The COVID-19 pandemic and resulting supply chain shortages have contributed to the highest U.S. inflation rate since the 1980s, resulting in a reporter’s question about the impact of rising prices that elicited a curse this week from President Joe Biden.
The consumer price index has increased 7% over the past 12 months, driven in part by stimulus checks that fed the economy during the low points of the pandemic, notes Robert Triest, chair and professor of economics at Northeastern.
The United States and other governments “pumped a lot of money into their economies in order to prevent economic collapse as the pandemic started,” says Triest. “Those government policies, both on the fiscal side as well as the monetary side, were extraordinarily effective.”
The pandemic also caused supply chain issues that have contributed to a higher demand for goods, he adds.
“So the combination of the government support and supply chain bottlenecks has resulted in inflation,” says Triest, a former vice president and economist at the Federal Reserve Bank of Boston. “That’s not necessarily indicative of a government mistake, because the economy actually performed quite well. We didn’t have an economic collapse.
“It’s a judgment call whether there was too much support of the economy, or whether they hit it about right,” says Triest. “But we are suffering inflation as a consequence.”
Is inflation a sign of greater problems to come, or will a renewal of healthy supply chains stabilize the U.S. economy? Triest spoke with News@Northeastern about the causes of (and reasonable responses to) the current bout of inflation. His comments have been edited for brevity and clarity.
How would you gauge the performance of the economy overall?
Inflation on its own doesn’t necessarily cause problems for the economy. Right now the fear is that the Federal Reserve will overreact to inflation and potentially cause a recession. I don’t think that’s going to occur, but I think there’s some fear of that.
That’s what happened in the late 1970s, when Paul Volcker was appointed as chair of the Federal Reserve with a mission to reduce the inflation rate—and the Federal Reserve did so quite successfully. But the consequence of that was two recessions, one after the other, that were quite severe.
Why are you optimistic that history won’t repeat itself?
We’re not in an inflationary period like we had in the late 1970s, early 1980s.
For one thing, the inflation rate is associated currently with largely transitory factors. And, before the inflation rate becomes ingrained in the economy, the Fed is taking appropriate measures to to contain inflation in a way that will prevent the inflationary expectations from building high inflation into the future.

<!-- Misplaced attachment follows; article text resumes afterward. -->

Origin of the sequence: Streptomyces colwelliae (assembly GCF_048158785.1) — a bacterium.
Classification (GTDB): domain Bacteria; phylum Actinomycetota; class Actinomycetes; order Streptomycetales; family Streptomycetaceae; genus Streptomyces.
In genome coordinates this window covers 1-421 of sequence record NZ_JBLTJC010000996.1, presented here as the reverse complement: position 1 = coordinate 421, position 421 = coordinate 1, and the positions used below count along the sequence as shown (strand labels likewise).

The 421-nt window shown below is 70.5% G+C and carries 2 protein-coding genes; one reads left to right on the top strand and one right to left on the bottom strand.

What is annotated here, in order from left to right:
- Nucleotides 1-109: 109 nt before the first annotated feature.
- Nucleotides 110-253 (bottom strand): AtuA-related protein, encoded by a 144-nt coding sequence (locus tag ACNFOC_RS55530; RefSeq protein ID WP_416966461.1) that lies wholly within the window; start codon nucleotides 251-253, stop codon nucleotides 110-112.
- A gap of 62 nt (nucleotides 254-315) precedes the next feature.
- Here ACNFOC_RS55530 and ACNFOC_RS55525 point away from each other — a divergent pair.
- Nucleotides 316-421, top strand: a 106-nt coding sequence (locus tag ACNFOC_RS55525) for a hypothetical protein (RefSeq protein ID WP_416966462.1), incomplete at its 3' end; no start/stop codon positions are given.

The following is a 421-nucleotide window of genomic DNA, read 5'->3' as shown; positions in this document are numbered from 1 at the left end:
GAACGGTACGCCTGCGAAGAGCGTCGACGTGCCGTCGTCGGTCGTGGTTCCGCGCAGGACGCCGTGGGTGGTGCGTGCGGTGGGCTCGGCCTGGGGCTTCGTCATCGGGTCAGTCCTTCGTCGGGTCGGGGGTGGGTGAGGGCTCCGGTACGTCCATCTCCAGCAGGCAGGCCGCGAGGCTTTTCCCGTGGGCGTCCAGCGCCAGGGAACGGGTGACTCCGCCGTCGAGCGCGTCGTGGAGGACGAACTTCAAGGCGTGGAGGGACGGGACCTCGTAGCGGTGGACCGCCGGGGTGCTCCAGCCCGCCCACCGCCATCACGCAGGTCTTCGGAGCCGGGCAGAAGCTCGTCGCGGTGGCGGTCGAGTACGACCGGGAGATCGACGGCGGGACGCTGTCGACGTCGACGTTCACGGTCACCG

What is the role of psychology in this? Does inflation happen in part because people are anticipating it?
If businesses anticipate future inflation, then when they adjust their prices, they’ll do so anticipating that their costs will increase in the future. Similarly, employees, when negotiating pay packages, will take into account future inflation.
Right now, it appears that inflationary expectations are quite well contained. And so that’s quite different from the late 1970s. We really are facing a much less severe problem right now.
The Federal Reserve is expected to begin raising interest rates for the first time in three years. In addition to such measures, are there market forces in play that might help mitigate inflation?
Firms have a profit incentive to resolve the supply chain issues. Everybody expects that as time goes on, those supply chain issues will resolve themselves. They’re not a permanent feature of the economy—though a lot of that depends upon the course of the pandemic. We’ve found that the pandemic is even harder to forecast than the economy.
One other thing I would mention is that the fiscal stimulus—those bonus checks that went out last spring—are not continuing. Eventually that extra money will be spent, and that will reduce aggregate demand.
What are your expectations going forward overall?
The consensus view of economists, including myself, is that the inflation rate for calendar year 2022 will be substantially lower than for 2021.
The unemployment rate has fallen to 3.9%, which is quite low and consistent with what economists generally think of as close to full employment. On the other hand, total employment is still substantially below what it was pre-pandemic. That’s due to the reduction of labor force participation associated with the pandemic, and people really don’t know to what degree that reduction in labor force participation is permanent.
That’s one reason for the Fed to be cautious and not be tightening too much, because they don’t want to choke off opportunities for labor force participation to increase.
What are the most important units of measurement for gauging inflation over the months to come?
It used to be that economists would try to gauge the unemployment rate to determine whether the economy was becoming overheated. That doesn’t really work in this situation, because the main driver of the current increase in inflation is the supply chain problem.
And so we need to look at a pretty wide variety of indicators. It might be things like whether there are still ships being backed up at ports waiting to be unloaded, and whether businesses are facing long lead times in getting parts and material for production.
When I go into my local bike store and find that I can order parts without hearing, “No, we don’t have that brand because they’re so backed up”—then I’ll start thinking that the supply chain problems are easing.